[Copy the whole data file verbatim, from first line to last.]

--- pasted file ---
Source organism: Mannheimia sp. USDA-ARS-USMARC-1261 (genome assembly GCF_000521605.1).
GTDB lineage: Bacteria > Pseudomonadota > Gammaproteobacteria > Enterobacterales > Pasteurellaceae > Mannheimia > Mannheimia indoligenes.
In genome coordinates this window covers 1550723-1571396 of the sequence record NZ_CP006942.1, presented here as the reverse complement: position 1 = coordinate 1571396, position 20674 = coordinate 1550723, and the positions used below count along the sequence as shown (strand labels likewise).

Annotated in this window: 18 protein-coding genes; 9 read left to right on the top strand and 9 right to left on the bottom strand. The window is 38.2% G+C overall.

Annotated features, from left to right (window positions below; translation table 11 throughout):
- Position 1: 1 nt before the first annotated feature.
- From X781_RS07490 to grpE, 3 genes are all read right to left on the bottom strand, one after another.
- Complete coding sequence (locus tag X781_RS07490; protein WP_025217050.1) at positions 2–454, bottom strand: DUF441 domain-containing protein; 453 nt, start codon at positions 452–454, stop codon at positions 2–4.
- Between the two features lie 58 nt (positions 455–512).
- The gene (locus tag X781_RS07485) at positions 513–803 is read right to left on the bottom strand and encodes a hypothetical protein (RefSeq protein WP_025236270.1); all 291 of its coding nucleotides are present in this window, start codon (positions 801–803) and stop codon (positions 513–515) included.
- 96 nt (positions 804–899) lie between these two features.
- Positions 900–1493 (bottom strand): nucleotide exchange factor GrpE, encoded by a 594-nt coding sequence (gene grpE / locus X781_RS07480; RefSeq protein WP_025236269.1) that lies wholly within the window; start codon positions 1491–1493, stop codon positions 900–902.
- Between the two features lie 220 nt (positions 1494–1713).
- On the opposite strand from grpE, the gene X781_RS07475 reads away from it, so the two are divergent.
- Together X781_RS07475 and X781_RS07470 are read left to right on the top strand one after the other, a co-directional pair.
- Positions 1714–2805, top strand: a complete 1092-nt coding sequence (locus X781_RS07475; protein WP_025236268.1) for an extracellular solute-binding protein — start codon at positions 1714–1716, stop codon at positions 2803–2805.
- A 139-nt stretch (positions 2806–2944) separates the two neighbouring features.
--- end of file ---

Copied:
Source organism: Mannheimia sp. USDA-ARS-USMARC-1261 (genome assembly GCF_000521605.1).
GTDB lineage: Bacteria > Pseudomonadota > Gammaproteobacteria > Enterobacterales > Pasteurellaceae > Mannheimia > Mannheimia indoligenes.
In genome coordinates this window covers 1550723-1571396 of the sequence record NZ_CP006942.1, presented here as the reverse complement: position 1 = coordinate 1571396, position 20674 = coordinate 1550723, and the positions used below count along the sequence as shown (strand labels likewise).

Annotated in this window: 18 protein-coding genes; 9 read left to right on the top strand and 9 right to left on the bottom strand. The window is 38.2% G+C overall.

Annotated features, from left to right (window positions below; translation table 11 throughout):
- Position 1: 1 nt before the first annotated feature.
- From X781_RS07490 to grpE, 3 genes are all read right to left on the bottom strand, one after another.
- Complete coding sequence (locus tag X781_RS07490; protein WP_025217050.1) at positions 2–454, bottom strand: DUF441 domain-containing protein; 453 nt, start codon at positions 452–454, stop codon at positions 2–4.
- Between the two features lie 58 nt (positions 455–512).
- The gene (locus tag X781_RS07485) at positions 513–803 is read right to left on the bottom strand and encodes a hypothetical protein (RefSeq protein WP_025236270.1); all 291 of its coding nucleotides are present in this window, start codon (positions 801–803) and stop codon (positions 513–515) included.
- 96 nt (positions 804–899) lie between these two features.
- Positions 900–1493 (bottom strand): nucleotide exchange factor GrpE, encoded by a 594-nt coding sequence (gene grpE / locus X781_RS07480; RefSeq protein WP_025236269.1) that lies wholly within the window; start codon positions 1491–1493, stop codon positions 900–902.
- Between the two features lie 220 nt (positions 1494–1713).
- On the opposite strand from grpE, the gene X781_RS07475 reads away from it, so the two are divergent.
- Together X781_RS07475 and X781_RS07470 are read left to right on the top strand one after the other, a co-directional pair.
- Positions 1714–2805, top strand: a complete 1092-nt coding sequence (locus X781_RS07475; protein WP_025236268.1) for an extracellular solute-binding protein — start codon at positions 1714–1716, stop codon at positions 2803–2805.
- A 139-nt stretch (positions 2806–2944) separates the two neighbouring features.